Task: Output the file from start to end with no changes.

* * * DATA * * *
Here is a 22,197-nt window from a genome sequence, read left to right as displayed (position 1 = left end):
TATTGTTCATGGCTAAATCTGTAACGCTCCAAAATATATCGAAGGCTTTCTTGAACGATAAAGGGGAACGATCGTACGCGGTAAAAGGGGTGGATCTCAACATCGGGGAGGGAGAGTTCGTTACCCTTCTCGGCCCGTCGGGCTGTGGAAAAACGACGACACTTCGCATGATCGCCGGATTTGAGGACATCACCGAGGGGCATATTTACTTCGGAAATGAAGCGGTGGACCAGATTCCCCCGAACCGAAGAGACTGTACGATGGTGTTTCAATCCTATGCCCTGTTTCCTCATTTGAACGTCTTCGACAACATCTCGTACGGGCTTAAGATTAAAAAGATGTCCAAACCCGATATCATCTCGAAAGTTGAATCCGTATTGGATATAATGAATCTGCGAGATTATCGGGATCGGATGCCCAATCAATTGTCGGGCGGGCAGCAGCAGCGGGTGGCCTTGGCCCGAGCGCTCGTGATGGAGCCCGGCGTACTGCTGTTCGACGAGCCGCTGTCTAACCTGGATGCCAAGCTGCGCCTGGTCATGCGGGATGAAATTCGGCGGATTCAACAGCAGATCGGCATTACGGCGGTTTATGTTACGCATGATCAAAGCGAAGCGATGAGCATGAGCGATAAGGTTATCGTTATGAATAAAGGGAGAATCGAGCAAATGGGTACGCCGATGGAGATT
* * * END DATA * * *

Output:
Here is a 22,197-nt window from a genome sequence, read left to right as displayed (position 1 = left end):
TATTGTTCATGGCTAAATCTGTAACGCTCCAAAATATATCGAAGGCTTTCTTGAACGATAAAGGGGAACGATCGTACGCGGTAAAAGGGGTGGATCTCAACATCGGGGAGGGAGAGTTCGTTACCCTTCTCGGCCCGTCGGGCTGTGGAAAAACGACGACACTTCGCATGATCGCCGGATTTGAGGACATCACCGAGGGGCATATTTACTTCGGAAATGAAGCGGTGGACCAGATTCCCCCGAACCGAAGAGACTGTACGATGGTGTTTCAATCCTATGCCCTGTTTCCTCATTTGAACGTCTTCGACAACATCTCGTACGGGCTTAAGATTAAAAAGATGTCCAAACCCGATATCATCTCGAAAGTTGAATCCGTATTGGATATAATGAATCTGCGAGATTATCGGGATCGGATGCCCAATCAATTGTCGGGCGGGCAGCAGCAGCGGGTGGCCTTGGCCCGAGCGCTCGTGATGGAGCCCGGCGTACTGCTGTTCGACGAGCCGCTGTCTAACCTGGATGCCAAGCTGCGCCTGGTCATGCGGGATGAAATTCGGCGGATTCAACAGCAGATCGGCATTACGGCGGTTTATGTTACGCATGATCAAAGCGAAGCGATGAGCATGAGCGATAAGGTTATCGTTATGAATAAAGGGAGAATCGAGCAAATGGGTACGCCGATGGAGATT